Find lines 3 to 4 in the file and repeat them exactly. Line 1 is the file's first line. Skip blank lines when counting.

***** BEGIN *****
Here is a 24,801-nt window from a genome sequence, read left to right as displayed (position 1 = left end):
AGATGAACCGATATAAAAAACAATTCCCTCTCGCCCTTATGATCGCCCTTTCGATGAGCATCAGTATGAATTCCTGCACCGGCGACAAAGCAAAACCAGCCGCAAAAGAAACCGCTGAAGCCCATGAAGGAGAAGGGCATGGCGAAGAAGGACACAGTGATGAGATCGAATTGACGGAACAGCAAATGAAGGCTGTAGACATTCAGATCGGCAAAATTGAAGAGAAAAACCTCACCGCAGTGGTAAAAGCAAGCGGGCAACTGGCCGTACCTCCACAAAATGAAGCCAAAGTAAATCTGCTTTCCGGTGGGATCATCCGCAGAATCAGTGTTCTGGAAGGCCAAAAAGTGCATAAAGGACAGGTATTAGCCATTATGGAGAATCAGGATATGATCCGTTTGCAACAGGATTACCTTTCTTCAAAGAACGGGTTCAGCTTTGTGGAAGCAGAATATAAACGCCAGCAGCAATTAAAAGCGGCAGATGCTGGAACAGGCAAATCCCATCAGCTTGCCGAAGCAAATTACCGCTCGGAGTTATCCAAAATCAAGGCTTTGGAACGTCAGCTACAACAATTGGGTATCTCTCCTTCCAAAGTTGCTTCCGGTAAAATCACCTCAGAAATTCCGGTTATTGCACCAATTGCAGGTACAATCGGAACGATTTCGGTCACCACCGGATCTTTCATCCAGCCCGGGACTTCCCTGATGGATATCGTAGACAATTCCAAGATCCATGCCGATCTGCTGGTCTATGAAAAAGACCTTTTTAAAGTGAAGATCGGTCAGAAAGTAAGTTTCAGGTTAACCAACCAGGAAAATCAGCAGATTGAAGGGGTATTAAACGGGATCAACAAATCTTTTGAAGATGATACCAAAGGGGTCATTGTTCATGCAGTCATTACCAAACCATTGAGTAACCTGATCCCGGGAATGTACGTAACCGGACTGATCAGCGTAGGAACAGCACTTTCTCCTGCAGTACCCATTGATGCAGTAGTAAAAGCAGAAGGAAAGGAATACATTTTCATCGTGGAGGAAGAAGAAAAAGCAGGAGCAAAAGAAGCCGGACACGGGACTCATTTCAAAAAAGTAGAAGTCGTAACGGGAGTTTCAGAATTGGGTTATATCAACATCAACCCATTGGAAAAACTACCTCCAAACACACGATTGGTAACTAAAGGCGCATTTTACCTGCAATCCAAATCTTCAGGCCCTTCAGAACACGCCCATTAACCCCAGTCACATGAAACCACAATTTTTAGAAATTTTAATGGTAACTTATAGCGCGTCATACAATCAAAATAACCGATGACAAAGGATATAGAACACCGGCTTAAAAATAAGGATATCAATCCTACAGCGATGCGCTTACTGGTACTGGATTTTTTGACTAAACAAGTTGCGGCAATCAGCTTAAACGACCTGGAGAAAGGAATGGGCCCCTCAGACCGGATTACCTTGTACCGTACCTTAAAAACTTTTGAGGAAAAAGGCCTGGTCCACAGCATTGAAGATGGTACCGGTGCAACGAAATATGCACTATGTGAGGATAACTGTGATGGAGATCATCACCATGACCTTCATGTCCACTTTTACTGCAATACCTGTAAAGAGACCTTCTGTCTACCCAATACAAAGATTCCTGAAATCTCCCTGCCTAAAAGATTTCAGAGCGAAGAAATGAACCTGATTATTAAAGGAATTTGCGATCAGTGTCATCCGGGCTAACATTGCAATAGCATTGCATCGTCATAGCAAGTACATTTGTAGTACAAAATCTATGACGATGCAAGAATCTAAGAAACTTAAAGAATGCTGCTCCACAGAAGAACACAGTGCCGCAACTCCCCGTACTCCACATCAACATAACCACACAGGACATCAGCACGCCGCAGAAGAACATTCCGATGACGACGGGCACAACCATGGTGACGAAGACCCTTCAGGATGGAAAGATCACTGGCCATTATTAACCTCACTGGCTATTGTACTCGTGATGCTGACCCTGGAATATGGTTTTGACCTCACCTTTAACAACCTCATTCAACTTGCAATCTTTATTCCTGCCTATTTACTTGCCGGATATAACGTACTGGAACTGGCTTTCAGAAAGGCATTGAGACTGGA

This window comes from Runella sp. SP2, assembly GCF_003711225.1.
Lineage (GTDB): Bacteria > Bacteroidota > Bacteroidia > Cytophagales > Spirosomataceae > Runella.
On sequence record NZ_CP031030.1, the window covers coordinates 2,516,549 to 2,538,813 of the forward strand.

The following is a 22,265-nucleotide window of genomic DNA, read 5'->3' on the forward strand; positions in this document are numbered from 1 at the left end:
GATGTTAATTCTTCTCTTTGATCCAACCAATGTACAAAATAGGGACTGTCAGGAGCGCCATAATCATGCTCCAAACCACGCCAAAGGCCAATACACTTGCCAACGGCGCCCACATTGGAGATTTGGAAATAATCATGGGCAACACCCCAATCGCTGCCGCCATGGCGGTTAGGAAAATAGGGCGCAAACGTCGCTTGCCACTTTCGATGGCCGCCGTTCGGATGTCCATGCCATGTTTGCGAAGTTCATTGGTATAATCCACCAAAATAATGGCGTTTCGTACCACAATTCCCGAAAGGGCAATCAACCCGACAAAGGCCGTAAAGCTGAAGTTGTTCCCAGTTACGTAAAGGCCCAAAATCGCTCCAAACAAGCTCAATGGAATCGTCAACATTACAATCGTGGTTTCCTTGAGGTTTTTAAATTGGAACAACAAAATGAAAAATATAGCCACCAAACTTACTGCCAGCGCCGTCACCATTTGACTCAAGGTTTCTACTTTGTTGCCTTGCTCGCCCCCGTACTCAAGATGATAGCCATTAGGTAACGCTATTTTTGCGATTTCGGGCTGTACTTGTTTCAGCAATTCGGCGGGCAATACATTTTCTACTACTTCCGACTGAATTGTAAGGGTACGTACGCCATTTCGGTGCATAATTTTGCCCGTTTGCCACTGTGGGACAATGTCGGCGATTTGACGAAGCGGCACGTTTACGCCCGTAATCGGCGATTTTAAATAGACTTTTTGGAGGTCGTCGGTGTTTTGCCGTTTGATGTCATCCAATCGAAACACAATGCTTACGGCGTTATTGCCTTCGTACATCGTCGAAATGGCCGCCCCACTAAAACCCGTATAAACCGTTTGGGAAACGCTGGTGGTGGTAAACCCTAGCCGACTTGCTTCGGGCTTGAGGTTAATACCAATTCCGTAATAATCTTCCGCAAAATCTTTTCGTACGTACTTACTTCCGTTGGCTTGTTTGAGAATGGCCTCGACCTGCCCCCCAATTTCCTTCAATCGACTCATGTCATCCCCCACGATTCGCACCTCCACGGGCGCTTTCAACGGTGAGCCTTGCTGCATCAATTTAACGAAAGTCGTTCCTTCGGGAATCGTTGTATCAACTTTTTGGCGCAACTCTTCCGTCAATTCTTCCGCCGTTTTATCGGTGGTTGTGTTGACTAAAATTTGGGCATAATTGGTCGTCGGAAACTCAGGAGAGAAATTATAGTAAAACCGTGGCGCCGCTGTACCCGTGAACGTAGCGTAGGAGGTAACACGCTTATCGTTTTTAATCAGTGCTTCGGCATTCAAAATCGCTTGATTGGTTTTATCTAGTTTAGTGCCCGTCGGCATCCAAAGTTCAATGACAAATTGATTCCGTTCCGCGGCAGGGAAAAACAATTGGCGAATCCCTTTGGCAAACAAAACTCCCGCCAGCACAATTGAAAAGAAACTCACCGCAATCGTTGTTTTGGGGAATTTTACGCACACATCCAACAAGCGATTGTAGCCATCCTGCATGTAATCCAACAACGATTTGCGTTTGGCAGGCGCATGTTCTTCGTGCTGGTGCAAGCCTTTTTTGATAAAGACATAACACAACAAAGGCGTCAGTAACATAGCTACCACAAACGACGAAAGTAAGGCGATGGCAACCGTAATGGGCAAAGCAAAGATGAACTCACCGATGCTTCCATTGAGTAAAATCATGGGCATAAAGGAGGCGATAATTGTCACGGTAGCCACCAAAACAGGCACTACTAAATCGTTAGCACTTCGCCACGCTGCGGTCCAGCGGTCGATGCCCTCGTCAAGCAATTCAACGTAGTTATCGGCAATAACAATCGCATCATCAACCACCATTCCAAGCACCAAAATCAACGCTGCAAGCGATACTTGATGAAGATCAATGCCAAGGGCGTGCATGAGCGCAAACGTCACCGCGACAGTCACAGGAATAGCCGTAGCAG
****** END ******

This window comes from Runella sp. SP2, assembly GCF_003711225.1.
Lineage (GTDB): Bacteria > Bacteroidota > Bacteroidia > Cytophagales > Spirosomataceae > Runella.